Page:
Wondo Talks World Cup, Native Heritage With Student Reporter
I hear the almost-still wind of a sunny California day, the thud of soccer balls hitting the back of the net, the echoes of players celebrating goals. Chris Wondolowski, known as “Wondo” by fans and teammates alike, is one of the last players to walk off the field after wrapping up a recent late morning practice with the San Jose Earthquakes, the local Major League Soccer team. I’m here to grab an interview with one of the best-known athletes in Indian country, the Kiowa man who helped stir up the whole country on the United States’ national soccer team’s recent run in the World Cup.
He walks energetically off the field: hot, sweaty and ready for a shower, but ready to talk to a young Native reporter about his heritage and his game. “Sorry I’m sweaty—I just finished practice,” he says with an apologetic smile as he tries to run his hands through his disheveled hair.
It was only a week after USA’s devastating 2-1 loss to Belgium in World Cup 2014, in which Wondo played forward. The six-foot-tall Kiowa tribal member seems refreshed and motivated.
Although he didn’t grow up on his home reservation, Wondo says he is driven by his tribal roots.
“The culture is who I am—it’s part of me,” he says. “I love the ‘no fear’ aspect. I fear no one and I respect everyone at the same time.”
Low-key and easy to talk to, but clearly familiar by now with being interviewed, Wondo describes walking onto the World Cup field as a whirlwind of emotions.
“It was a just a huge honor to represent my country,” Wondo says. “And [I was] extremely proud of the hard work it took to get there [to the World Cup] and was just excited. I was very excited to be a part of that and just to try and help any way I could.”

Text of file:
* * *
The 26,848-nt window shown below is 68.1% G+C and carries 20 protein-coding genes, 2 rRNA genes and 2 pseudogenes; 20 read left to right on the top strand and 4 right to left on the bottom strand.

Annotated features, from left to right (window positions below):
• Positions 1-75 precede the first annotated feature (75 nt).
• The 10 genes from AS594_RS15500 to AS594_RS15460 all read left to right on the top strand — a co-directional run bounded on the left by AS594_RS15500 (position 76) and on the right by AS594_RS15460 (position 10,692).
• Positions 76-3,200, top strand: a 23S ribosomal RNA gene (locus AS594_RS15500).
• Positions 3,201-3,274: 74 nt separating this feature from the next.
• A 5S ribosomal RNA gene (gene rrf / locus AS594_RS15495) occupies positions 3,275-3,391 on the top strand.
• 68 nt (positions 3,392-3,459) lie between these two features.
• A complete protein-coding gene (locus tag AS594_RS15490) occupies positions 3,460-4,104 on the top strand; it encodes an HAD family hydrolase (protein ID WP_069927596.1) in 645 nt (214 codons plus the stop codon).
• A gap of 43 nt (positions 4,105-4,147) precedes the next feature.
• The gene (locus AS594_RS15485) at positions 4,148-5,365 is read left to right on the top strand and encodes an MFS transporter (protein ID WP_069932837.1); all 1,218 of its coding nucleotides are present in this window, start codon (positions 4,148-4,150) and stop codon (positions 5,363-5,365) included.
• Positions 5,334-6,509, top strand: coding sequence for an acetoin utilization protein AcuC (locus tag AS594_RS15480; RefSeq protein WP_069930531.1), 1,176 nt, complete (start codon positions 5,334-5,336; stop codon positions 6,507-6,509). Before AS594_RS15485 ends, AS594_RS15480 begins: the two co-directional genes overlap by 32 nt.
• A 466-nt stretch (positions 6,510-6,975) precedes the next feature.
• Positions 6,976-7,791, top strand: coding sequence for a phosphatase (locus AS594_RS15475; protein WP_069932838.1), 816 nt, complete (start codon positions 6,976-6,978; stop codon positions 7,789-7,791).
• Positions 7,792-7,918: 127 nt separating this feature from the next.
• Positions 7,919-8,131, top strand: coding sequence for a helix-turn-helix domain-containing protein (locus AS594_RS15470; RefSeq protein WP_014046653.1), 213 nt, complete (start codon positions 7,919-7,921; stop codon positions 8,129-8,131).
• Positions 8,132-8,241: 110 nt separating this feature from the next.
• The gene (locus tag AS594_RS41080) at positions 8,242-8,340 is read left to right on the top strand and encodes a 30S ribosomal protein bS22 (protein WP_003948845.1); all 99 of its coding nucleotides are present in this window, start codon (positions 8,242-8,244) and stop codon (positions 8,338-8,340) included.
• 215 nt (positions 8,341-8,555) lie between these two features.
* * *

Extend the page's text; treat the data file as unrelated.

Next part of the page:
Wondo, who grew up in Danville, California, which is east of Oakland, says he finds a lot of support in his Native American fans.
“I feel close to them and I feel that we are part of a family and it’s a small minority at times,” he says. “But I think that’s what makes us strong: that we stick together and that we can embrace each other’s culture and heritage.”
Wondo is currently a Nike N7 ambassador, yet another tie to Native America that he holds in high regard.
“Culture influenced my life a great deal. And I think it really helped me be who I am and has taught me many life lessons,” he says.
Wondo hopes his position with Nike N7 helps encourage Native youth to stay active and follow their dreams.
“There are many different paths to get to that ultimate goal and I think you have to explore each one,” he says. “Sometimes you get down a road and hit a dead end. I think what makes something special is how you overcome those circumstances and reach that ultimate goal in the long run.”
After practice, Wondo stands among a group of elementary-aged soccer players who have just finished practice nearby. The girls swarm Wondo, asking for autographs and to take selfies with him, even though they are barely tall enough to reach his chest.
“It’s a huge honor,” Wondo says of being a role model to all youth, not just Native Americans. “I grew up a huge soccer fan and it means a lot that they’re following and know what’s going on.”
Erin Tapahe lives in Provo, Utah and is originally from the Navajo reservation in Window Rock, Arizona. She will be attending Brigham Young University in the fall to pursue a major in sports medicine and a double minor in journalism and fine arts. Brandon Frye is a reporter and photography intern for the Biskinik, the Choctaw Nation of Oklahoma’s official publication. Frye, a Choctaw Nation citizen, grew up in Ada, Oklahoma, where he graduated from East Central University as an English major. This story was produced for the website and newspaper of Native Voice, a mentoring program for young Native journalists held in Santa Clara, California, just a few miles from where Wondo plays in San Jose.
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